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5 10 20 50 100 400 800 2000 Dose (mg/kg)

Figure 1. A typical sigmoid form of the dose-response relationship. Dosage is most often expressed as mg/kg and plotted on a log scale.

5 10 20 50 100 400 800 2000 Dose (mg/kg)

Figure 1. A typical sigmoid form of the dose-response relationship. Dosage is most often expressed as mg/kg and plotted on a log scale.

Toxicant Toxicant

Toxicant Toxicant

Figure 2. The three phases of toxicant action: the exposure phase, the toxico-kinetic phase, and the toxodynamic phase.

Exposure Toxicokinetic Toxodynamic phase phase phase

Figure 2. The three phases of toxicant action: the exposure phase, the toxico-kinetic phase, and the toxodynamic phase.

posure phase, the toxicant may undergo chemical alteration to compounds that may be more or less toxic than the parent compound. For example, hydrolysis of esters can take place in the gastrointestinal tract through the action of intestinal microflora. In this connection, azo compounds can be reduced to the more toxic aromatic amines.

The toxicokinetic phase includes all the processes involved in the relationship between the effective dose of a toxicant and the concentration present at the various body fluid compartments and the target tissue. During the toxicokinetic phase, two types of processes play an important role:

1. Distribution processes that involve absorption, distribution to the organs, and excretion. Toxicants are transported and then may bind to protein carriers or tissue components. The principles of pharmacokinetics apply to this distribution process of toxicants.

2. Biotransformation of toxicants. This usually involves the bioactivation of the toxic agent. This metabolic biotransformation is accompanied by changes in chemical properties such as hydrophilicity and lipo-philicity, which in turn affect their distribution in the organisms, the binding to macromolecules (such as proteins and DNA), and excretion.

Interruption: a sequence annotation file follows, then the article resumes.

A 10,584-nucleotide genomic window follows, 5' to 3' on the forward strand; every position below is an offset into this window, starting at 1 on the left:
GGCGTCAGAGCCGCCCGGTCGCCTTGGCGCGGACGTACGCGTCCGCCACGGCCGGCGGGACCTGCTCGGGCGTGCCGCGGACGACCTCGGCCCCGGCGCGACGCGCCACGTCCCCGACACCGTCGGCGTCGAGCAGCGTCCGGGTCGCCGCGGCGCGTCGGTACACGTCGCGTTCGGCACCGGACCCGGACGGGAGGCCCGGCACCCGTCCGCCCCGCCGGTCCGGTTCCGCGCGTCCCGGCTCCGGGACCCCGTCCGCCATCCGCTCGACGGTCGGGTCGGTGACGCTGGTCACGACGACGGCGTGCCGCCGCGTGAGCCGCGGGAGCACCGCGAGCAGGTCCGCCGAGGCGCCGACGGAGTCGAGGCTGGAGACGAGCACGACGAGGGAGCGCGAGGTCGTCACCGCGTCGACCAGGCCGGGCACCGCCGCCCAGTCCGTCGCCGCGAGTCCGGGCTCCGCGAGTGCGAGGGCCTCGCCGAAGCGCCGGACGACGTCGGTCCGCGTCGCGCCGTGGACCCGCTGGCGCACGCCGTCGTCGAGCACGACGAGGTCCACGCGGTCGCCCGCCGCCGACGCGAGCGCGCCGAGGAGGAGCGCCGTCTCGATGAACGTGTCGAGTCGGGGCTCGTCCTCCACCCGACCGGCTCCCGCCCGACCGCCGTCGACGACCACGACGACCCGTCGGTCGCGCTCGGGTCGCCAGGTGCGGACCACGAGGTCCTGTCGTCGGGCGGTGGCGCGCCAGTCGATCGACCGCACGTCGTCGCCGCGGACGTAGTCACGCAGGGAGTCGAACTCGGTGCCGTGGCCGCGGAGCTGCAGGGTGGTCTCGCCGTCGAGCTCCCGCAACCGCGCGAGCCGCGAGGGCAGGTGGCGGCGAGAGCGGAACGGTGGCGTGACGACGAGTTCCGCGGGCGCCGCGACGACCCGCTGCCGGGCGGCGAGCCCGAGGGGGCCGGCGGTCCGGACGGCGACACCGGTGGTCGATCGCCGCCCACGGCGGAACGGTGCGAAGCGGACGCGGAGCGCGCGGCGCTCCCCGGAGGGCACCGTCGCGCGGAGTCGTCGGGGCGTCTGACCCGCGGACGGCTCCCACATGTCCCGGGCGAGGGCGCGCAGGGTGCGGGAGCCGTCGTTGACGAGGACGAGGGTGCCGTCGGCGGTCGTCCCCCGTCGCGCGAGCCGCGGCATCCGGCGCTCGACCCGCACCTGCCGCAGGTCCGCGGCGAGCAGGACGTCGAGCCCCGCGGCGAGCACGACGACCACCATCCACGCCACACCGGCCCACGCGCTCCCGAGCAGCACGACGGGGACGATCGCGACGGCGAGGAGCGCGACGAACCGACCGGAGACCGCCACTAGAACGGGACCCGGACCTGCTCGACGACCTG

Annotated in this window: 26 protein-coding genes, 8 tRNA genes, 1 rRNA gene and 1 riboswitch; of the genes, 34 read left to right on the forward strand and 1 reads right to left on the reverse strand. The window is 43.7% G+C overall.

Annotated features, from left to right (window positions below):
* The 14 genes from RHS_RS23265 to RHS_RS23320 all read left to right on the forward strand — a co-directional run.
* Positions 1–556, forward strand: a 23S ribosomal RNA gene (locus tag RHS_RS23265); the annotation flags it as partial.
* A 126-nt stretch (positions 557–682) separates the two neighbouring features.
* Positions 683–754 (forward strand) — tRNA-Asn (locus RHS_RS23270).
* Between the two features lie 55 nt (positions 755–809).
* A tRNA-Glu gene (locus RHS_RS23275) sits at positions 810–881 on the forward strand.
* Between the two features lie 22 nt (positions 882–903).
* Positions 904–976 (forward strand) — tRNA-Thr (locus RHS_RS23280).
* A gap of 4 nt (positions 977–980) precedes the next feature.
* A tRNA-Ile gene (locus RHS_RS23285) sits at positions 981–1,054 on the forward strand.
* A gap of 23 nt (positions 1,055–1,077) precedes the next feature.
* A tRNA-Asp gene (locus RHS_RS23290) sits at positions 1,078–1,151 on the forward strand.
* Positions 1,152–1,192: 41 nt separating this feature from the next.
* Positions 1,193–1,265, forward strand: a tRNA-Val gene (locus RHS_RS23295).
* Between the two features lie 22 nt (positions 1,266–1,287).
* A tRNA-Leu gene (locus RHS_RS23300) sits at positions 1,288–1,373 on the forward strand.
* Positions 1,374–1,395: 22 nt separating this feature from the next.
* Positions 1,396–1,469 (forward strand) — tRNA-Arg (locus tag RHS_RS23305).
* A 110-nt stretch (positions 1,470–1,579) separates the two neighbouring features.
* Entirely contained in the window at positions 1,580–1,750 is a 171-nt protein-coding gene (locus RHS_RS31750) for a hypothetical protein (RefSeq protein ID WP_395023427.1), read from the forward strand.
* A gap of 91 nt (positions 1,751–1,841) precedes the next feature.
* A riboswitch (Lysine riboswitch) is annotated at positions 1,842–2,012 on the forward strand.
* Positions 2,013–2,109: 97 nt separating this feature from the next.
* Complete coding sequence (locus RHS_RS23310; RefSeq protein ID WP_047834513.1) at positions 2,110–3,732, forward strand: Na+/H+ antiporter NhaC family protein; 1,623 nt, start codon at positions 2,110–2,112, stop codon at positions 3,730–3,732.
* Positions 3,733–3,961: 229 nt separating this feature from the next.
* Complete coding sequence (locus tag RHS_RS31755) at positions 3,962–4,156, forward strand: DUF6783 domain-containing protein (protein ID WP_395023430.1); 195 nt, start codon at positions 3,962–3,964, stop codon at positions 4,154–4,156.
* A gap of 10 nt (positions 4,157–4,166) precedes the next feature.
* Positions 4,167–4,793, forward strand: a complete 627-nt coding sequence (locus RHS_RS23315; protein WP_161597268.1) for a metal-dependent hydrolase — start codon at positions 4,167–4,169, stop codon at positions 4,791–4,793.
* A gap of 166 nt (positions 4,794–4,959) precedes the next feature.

Metabolism of toxicants mainly occurs in the liver but may also occur in other tissues, such as the lung, kidney, skin, and gonads. Through enzymatic biotransformation processes, the lipophilic compounds are converted to more water-soluble metabolites. Two types of enzymatic reactions are involved in toxicant metabolism: phase I reactions, which involve oxidation, reduction, and hydrolysis; and phase II reactions, which consist of conjugation reactions. Phase I reactions generally convert compounds to derivatives that are more water soluble than the parent molecule. The reactions occur mainly via two oxidative enzyme systems, the cytochrome P-450 system (the mixed-function oxygenase) and the mixed-function amine oxidase. More important than these particular conversions is that these two systems also add or expose functional groups such as —OH, —SH, —NH2, and —COOH, which promote the compound's covalent conjugation with endogenous moieties such as glucuronic acid, sulfate, and amino acids through the actions of phase II reaction enzymes. These conjugated secondary metabolites possess increased water solubility and significant ionization properties at physiologic pH that in turn facilitate their secretion or transfer across hepatic, renal, and intestinal membranes.

The toxodynamic phase comprises the action of the toxicant molecules on the specific sites of action and the expression of the observed toxic effect. The target organ on which the toxicant acts and the effector organ in which the effect is induced, or on which the effect is observed, need not be identical. The concentration of the active toxicant metabolite reached in the target determines to what degree a biological action will be elicited. The toxic effect observed in the biological system can be the result of interference with the normal function of the enzyme systems; blockade of the oxygen transport by hemoglobin; interference with the general functions of the cell; interference with DNA, RNA, and protein synthesis; hypersensitivity reactions; and direct chemical irritation of tissues.

Many carcinogens undergo enzymatic activation to reactive ultimate carcinogens that are electrophilic and are capable of covalent interaction with cellular macromolecules, including DNA. In addition to these secondary carcinogens, there are also primary carcinogens that are reactive and do not require metabolic activation. If the damaged DNA is not repaired, the genome lesions are expressed in replicated cells that later will transform into abnormal cells. For a review of carcinogen metabolism, DNA adduct formation, and DNA repair, see reference 5. These abnormally altered or initiated cells may be removed through the process of programmed cell death (apoptosis) or may undergo proliferation to form preneoplastic lesions. The growth and progression of preneoplastic lesions into a neoplasm or cancer depends on the presence of promoting or inhibiting compounds or conditions in the animal's environment. For many types of cancers, dietary factors have been shown to play a major role in the promotion or inhibition of tumor development. For detailed discussions on carcinogenesis mechanisms, refer to References 5 and 6. The role of dietary factors in cancer development was summarized in Reference 7.

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